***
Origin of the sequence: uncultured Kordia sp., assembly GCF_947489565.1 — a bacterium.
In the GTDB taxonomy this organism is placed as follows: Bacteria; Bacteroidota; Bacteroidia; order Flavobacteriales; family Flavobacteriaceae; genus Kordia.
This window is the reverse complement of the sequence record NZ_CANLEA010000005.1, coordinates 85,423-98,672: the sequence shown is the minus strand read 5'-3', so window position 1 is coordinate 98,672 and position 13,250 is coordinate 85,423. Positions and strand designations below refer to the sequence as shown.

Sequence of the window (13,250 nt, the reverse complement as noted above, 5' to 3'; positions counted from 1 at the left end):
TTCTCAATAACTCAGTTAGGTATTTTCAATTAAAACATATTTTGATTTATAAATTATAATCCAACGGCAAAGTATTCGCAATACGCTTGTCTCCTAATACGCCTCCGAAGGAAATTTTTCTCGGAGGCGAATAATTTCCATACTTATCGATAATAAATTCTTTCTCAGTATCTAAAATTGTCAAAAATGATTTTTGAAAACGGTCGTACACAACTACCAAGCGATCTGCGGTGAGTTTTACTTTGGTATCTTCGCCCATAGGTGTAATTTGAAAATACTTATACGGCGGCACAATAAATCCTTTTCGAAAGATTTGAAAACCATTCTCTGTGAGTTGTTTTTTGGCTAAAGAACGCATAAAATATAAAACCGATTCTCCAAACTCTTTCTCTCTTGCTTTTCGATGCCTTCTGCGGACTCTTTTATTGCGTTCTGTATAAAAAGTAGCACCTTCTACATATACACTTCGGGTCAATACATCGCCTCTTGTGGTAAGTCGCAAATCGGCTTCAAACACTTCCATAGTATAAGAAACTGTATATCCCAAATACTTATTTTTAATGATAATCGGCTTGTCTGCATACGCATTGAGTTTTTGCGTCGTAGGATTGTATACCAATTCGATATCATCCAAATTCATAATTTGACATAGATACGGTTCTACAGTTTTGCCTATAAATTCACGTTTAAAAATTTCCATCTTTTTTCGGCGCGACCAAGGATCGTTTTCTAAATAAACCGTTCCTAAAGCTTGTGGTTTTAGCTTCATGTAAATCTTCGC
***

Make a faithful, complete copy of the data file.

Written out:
Origin of the sequence: uncultured Kordia sp., assembly GCF_947489565.1 — a bacterium.
In the GTDB taxonomy this organism is placed as follows: Bacteria; Bacteroidota; Bacteroidia; order Flavobacteriales; family Flavobacteriaceae; genus Kordia.
This window is the reverse complement of the sequence record NZ_CANLEA010000005.1, coordinates 85,423-98,672: the sequence shown is the minus strand read 5'-3', so window position 1 is coordinate 98,672 and position 13,250 is coordinate 85,423. Positions and strand designations below refer to the sequence as shown.

Sequence of the window (13,250 nt, the reverse complement as noted above, 5' to 3'; positions counted from 1 at the left end):
TTCTCAATAACTCAGTTAGGTATTTTCAATTAAAACATATTTTGATTTATAAATTATAATCCAACGGCAAAGTATTCGCAATACGCTTGTCTCCTAATACGCCTCCGAAGGAAATTTTTCTCGGAGGCGAATAATTTCCATACTTATCGATAATAAATTCTTTCTCAGTATCTAAAATTGTCAAAAATGATTTTTGAAAACGGTCGTACACAACTACCAAGCGATCTGCGGTGAGTTTTACTTTGGTATCTTCGCCCATAGGTGTAATTTGAAAATACTTATACGGCGGCACAATAAATCCTTTTCGAAAGATTTGAAAACCATTCTCTGTGAGTTGTTTTTTGGCTAAAGAACGCATAAAATATAAAACCGATTCTCCAAACTCTTTCTCTCTTGCTTTTCGATGCCTTCTGCGGACTCTTTTATTGCGTTCTGTATAAAAAGTAGCACCTTCTACATATACACTTCGGGTCAATACATCGCCTCTTGTGGTAAGTCGCAAATCGGCTTCAAACACTTCCATAGTATAAGAAACTGTATATCCCAAATACTTATTTTTAATGATAATCGGCTTGTCTGCATACGCATTGAGTTTTTGCGTCGTAGGATTGTATACCAATTCGATATCATCCAAATTCATAATTTGACATAGATACGGTTCTACAGTTTTGCCTATAAATTCACGTTTAAAAATTTCCATCTTTTTTCGGCGCGACCAAGGATCGTTTTCTAAATAAACCGTTCCTAAAGCTTGTGGTTTTAGCTTCATGTAAATCTTCGC